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3 unconventional rotational power exercises for pitchers

Updated: Mar 17, 2022

For my whole career as a strength coach working with pitchers to increase their velocity has taken up a pretty big piece of my time and thought process. From internships, into my paid career as a professional and even now as a business owner. The majority of my clientele has been baseball and the majority of those baseball players have been pitchers. In this time, I’ve used a wide range of tools to help these pitchers reach new highs in their velocity, among these tools one of the most important ones are rotational power exercises. Some are very conventional, ones you would see at facilities like Cressey performance, Driveline or Top velocity others I’ve came up with myself to fit my specific clientele and to train specific aspects of rotation. Many of these exercises I’ve seen great results with, and I’m happy to say every pitcher who’s walked through our doors has gotten what they’ve came for which is an increase in velocity. Which leads me to my next talking point which are 3 exercises that I use that may not be in the main stream rotational power exercise tool box but they have actually become key exercises in our program.

Now I’m not claiming to have the secret to increasing your velocity, it still takes hard work, consistency, and execution day in and day out every offseason to see the results you want. These exercises also do not replace a good pitching coach and the skill of throwing, these exercises are meant to complement your skill training and teach you how to reach greater levels of intent on your fast ball. That’s it. This will not make you throw 90 mph by itself but it will come in handy during the process.


Seems like an obvious question, right? But in the weight room this is actually a pretty new concept, when you talk power 10-15 years ago the only thing you’d hear about or see in text books are the Olympic lifts. While they do train power, power is also plane specific and leaves out a dominate plane of motion in the game of baseball. If you just rely on the power clean, hang clean, and snatch you probably won’t see increases of rotational power especially when you have a more advanced athlete, and you may be setting them up for failure or even injury. This is where rotational power was born and completely changed the game for rotational sport athletes in the weight room.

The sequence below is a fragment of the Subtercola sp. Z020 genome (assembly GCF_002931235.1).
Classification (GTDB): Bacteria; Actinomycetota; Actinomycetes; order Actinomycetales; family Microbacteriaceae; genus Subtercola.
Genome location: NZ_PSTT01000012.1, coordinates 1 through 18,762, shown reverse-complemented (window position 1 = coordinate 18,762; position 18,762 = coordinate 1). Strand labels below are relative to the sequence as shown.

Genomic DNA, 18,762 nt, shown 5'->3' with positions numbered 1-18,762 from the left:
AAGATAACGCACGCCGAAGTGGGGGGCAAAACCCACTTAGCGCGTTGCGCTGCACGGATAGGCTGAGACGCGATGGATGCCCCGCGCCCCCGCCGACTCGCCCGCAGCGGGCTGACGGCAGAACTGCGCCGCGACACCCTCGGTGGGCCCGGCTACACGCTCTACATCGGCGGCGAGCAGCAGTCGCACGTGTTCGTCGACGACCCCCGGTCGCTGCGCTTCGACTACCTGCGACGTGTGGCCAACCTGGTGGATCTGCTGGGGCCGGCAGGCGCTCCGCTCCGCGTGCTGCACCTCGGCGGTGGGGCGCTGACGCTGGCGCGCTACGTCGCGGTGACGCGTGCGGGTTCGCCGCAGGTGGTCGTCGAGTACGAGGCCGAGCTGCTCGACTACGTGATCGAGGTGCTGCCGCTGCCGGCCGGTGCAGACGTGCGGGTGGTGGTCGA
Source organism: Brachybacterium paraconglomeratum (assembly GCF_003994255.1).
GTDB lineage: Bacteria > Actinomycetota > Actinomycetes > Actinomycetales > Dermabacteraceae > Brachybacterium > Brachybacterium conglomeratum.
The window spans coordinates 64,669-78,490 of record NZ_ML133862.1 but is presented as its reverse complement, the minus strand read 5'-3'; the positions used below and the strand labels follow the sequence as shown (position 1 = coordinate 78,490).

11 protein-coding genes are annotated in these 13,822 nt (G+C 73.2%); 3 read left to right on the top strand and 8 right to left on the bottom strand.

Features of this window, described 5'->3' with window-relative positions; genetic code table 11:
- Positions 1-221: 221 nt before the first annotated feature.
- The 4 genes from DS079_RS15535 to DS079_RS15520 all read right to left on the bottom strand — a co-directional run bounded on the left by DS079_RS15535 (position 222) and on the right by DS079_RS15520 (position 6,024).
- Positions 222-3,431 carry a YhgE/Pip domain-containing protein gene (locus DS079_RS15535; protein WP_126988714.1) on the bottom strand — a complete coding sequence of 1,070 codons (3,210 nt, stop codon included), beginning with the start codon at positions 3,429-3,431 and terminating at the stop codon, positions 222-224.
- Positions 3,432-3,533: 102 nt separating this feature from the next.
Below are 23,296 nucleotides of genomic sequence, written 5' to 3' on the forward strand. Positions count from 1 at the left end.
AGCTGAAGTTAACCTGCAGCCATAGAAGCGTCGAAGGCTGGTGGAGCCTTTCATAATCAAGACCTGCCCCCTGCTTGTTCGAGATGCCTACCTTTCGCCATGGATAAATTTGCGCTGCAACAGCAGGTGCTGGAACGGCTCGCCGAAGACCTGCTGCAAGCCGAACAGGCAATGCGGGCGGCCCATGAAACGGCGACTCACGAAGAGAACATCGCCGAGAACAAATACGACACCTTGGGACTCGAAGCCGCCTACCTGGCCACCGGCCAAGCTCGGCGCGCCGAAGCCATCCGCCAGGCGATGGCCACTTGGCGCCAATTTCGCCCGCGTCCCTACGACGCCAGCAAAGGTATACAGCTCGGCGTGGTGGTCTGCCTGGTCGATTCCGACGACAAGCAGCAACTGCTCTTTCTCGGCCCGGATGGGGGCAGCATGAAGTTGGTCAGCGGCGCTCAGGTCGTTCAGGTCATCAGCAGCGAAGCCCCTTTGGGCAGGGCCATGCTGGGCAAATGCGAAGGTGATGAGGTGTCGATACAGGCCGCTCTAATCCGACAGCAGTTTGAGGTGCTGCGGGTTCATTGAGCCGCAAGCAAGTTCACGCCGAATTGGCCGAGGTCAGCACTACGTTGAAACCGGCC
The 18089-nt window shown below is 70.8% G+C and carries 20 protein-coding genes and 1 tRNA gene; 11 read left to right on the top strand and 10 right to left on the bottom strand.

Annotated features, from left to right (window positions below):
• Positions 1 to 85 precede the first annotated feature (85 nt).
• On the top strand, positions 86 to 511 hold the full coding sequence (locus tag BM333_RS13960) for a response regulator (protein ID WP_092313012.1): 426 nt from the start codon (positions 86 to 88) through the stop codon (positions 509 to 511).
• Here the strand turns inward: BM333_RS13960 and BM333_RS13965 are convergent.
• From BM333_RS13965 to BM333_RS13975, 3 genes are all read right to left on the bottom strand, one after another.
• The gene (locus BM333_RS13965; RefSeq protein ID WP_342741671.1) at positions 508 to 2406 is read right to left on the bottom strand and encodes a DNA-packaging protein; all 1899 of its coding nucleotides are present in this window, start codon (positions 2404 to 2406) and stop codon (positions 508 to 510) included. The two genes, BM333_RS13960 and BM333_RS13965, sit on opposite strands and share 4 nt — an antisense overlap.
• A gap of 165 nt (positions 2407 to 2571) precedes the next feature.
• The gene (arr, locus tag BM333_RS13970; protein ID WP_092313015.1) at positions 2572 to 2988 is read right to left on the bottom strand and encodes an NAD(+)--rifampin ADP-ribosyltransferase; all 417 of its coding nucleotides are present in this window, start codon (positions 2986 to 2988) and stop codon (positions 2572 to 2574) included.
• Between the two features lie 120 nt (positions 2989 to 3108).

The first one is called the half kneeling overhead rotational toss. Admittedly, I don’t think I’ve made this one up, after I started using it I think I’ve seen it a few times on social media but never the less this is a great one to teach hip shoulder separation, and where to put the lead leg. This is also great for training intent, generally I use a 2lbs med ball and don’t go any heavier because it tends to mess up technique. While I may call this a power exercises it definitely gets into the realm of speed strength because it’s such a light object and it’s a ballistic movement. But having exercises that focus more on velocity than power will have just as much of a positive effect as power movements. Generally, we like to perform this for 3-5 sets of 1-3 per side.


I love the long toss, it teaches great intent in a very measurable way. It also puts even more stress on the shoulder and elbow than pitching from the mound. This can be a good thing to strengthen the arm when done at the right volume, but could also be a negative when overdone. But the hips and lower half can take a lot more volume than the arm, and this is a great way to continue to train that intent and movement without over doing it on your arm. You will need a lot of space or high ceilings and a net to perform. You could use this as a power exercise before your workouts, as a warm up before long toss or even games, and even at the end of long toss to get more volume. As a piece of advice when using these, always perform it on both sides and use 2lbs-4lbs med but no heavier. Generally, we perform 3-5 sets of 2-3 per side


This exercise is my Olympic lift version of rotational power. I love using this as an indicator for our athletes’ rotational power, if you can move heavier weight just as fast and hit the wall your rotational power has most likely increased. This is a great way to train intent and driving force from the back leg. I’ve also found that this helps quite a bit for hitting and since the movement is slower than hitting and throwing it allows you to feel any mistake that happen at your back leg and adjust in real time. Since this is ballistic and violent in nature you can instantly tell how powerful each rep is by how hard it hits up against the wall. Generally, we like to perform this for 3-5 sets or 1-3 reps per side

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